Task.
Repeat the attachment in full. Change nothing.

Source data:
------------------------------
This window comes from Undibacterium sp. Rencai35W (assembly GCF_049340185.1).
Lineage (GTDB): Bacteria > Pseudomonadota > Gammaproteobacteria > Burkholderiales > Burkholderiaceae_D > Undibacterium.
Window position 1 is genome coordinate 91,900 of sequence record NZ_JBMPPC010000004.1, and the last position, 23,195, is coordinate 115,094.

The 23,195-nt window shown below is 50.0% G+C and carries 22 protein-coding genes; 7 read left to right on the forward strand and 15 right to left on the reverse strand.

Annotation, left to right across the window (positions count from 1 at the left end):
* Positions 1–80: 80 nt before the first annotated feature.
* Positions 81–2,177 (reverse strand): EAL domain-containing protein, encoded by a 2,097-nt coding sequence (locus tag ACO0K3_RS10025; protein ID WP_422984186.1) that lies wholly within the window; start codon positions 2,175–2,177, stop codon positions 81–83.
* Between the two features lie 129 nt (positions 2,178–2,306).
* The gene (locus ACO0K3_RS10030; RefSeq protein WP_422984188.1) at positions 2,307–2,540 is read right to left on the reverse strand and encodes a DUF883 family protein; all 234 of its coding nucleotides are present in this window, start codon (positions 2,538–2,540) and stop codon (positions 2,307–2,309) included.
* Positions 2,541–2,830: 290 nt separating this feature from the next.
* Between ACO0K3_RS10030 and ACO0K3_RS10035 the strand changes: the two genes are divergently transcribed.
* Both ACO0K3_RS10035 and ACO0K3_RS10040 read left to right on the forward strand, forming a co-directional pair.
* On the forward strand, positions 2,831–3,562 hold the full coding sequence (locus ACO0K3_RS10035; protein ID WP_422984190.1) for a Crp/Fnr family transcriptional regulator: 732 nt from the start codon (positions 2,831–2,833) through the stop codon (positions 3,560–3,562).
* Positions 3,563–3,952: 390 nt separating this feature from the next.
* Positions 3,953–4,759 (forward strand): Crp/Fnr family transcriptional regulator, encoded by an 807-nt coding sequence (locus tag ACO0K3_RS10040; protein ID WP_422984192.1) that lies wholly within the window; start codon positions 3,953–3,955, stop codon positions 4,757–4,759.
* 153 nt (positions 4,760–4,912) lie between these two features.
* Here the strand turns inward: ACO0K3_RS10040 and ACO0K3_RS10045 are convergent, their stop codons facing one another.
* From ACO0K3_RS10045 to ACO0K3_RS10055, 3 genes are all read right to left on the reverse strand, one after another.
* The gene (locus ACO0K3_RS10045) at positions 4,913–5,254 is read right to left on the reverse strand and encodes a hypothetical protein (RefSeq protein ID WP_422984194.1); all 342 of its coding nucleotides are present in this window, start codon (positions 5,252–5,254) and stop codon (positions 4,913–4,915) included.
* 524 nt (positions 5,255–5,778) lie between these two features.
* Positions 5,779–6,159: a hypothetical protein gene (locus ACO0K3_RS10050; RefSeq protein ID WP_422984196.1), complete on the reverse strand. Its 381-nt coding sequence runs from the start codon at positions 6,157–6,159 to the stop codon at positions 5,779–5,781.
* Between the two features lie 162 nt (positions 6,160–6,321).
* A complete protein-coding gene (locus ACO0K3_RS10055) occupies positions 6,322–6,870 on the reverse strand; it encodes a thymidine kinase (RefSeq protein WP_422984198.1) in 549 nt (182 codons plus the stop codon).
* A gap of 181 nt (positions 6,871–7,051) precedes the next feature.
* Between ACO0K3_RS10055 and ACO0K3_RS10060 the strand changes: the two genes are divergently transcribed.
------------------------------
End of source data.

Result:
This window comes from Undibacterium sp. Rencai35W (assembly GCF_049340185.1).
Lineage (GTDB): Bacteria > Pseudomonadota > Gammaproteobacteria > Burkholderiales > Burkholderiaceae_D > Undibacterium.
Window position 1 is genome coordinate 91,900 of sequence record NZ_JBMPPC010000004.1, and the last position, 23,195, is coordinate 115,094.

The 23,195-nt window shown below is 50.0% G+C and carries 22 protein-coding genes; 7 read left to right on the forward strand and 15 right to left on the reverse strand.

Annotation, left to right across the window (positions count from 1 at the left end):
* Positions 1–80: 80 nt before the first annotated feature.
* Positions 81–2,177 (reverse strand): EAL domain-containing protein, encoded by a 2,097-nt coding sequence (locus tag ACO0K3_RS10025; protein ID WP_422984186.1) that lies wholly within the window; start codon positions 2,175–2,177, stop codon positions 81–83.
* Between the two features lie 129 nt (positions 2,178–2,306).
* The gene (locus ACO0K3_RS10030; RefSeq protein WP_422984188.1) at positions 2,307–2,540 is read right to left on the reverse strand and encodes a DUF883 family protein; all 234 of its coding nucleotides are present in this window, start codon (positions 2,538–2,540) and stop codon (positions 2,307–2,309) included.
* Positions 2,541–2,830: 290 nt separating this feature from the next.
* Between ACO0K3_RS10030 and ACO0K3_RS10035 the strand changes: the two genes are divergently transcribed.
* Both ACO0K3_RS10035 and ACO0K3_RS10040 read left to right on the forward strand, forming a co-directional pair.
* On the forward strand, positions 2,831–3,562 hold the full coding sequence (locus ACO0K3_RS10035; protein ID WP_422984190.1) for a Crp/Fnr family transcriptional regulator: 732 nt from the start codon (positions 2,831–2,833) through the stop codon (positions 3,560–3,562).
* Positions 3,563–3,952: 390 nt separating this feature from the next.
* Positions 3,953–4,759 (forward strand): Crp/Fnr family transcriptional regulator, encoded by an 807-nt coding sequence (locus tag ACO0K3_RS10040; protein ID WP_422984192.1) that lies wholly within the window; start codon positions 3,953–3,955, stop codon positions 4,757–4,759.
* 153 nt (positions 4,760–4,912) lie between these two features.
* Here the strand turns inward: ACO0K3_RS10040 and ACO0K3_RS10045 are convergent, their stop codons facing one another.
* From ACO0K3_RS10045 to ACO0K3_RS10055, 3 genes are all read right to left on the reverse strand, one after another.
* The gene (locus ACO0K3_RS10045) at positions 4,913–5,254 is read right to left on the reverse strand and encodes a hypothetical protein (RefSeq protein ID WP_422984194.1); all 342 of its coding nucleotides are present in this window, start codon (positions 5,252–5,254) and stop codon (positions 4,913–4,915) included.
* 524 nt (positions 5,255–5,778) lie between these two features.
* Positions 5,779–6,159: a hypothetical protein gene (locus ACO0K3_RS10050; RefSeq protein ID WP_422984196.1), complete on the reverse strand. Its 381-nt coding sequence runs from the start codon at positions 6,157–6,159 to the stop codon at positions 5,779–5,781.
* Between the two features lie 162 nt (positions 6,160–6,321).
* A complete protein-coding gene (locus ACO0K3_RS10055) occupies positions 6,322–6,870 on the reverse strand; it encodes a thymidine kinase (RefSeq protein WP_422984198.1) in 549 nt (182 codons plus the stop codon).
* A gap of 181 nt (positions 6,871–7,051) precedes the next feature.
* Between ACO0K3_RS10055 and ACO0K3_RS10060 the strand changes: the two genes are divergently transcribed.